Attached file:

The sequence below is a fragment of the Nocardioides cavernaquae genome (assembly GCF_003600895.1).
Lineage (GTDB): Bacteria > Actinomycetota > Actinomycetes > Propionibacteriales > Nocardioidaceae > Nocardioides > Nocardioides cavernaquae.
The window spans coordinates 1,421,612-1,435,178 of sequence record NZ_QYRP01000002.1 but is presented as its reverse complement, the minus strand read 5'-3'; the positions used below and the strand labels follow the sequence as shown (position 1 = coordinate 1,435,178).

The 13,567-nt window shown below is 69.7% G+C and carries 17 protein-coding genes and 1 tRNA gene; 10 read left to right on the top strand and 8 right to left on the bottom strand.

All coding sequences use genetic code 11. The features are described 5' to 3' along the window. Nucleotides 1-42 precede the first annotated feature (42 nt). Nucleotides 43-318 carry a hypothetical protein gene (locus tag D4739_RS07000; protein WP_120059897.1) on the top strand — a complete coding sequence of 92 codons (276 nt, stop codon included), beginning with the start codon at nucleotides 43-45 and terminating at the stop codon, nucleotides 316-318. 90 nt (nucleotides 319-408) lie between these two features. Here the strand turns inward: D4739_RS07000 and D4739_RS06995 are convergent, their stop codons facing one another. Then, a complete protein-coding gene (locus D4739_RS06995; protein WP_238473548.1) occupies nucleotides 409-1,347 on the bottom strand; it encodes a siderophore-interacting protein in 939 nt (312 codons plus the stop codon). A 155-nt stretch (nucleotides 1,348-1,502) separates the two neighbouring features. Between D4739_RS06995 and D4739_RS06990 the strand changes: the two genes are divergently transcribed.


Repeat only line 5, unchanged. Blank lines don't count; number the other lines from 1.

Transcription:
All coding sequences use genetic code 11. The features are described 5' to 3' along the window. Nucleotides 1-42 precede the first annotated feature (42 nt). Nucleotides 43-318 carry a hypothetical protein gene (locus tag D4739_RS07000; protein WP_120059897.1) on the top strand — a complete coding sequence of 92 codons (276 nt, stop codon included), beginning with the start codon at nucleotides 43-45 and terminating at the stop codon, nucleotides 316-318. 90 nt (nucleotides 319-408) lie between these two features. Here the strand turns inward: D4739_RS07000 and D4739_RS06995 are convergent, their stop codons facing one another. Then, a complete protein-coding gene (locus D4739_RS06995; protein WP_238473548.1) occupies nucleotides 409-1,347 on the bottom strand; it encodes a siderophore-interacting protein in 939 nt (312 codons plus the stop codon). A 155-nt stretch (nucleotides 1,348-1,502) separates the two neighbouring features. Between D4739_RS06995 and D4739_RS06990 the strand changes: the two genes are divergently transcribed.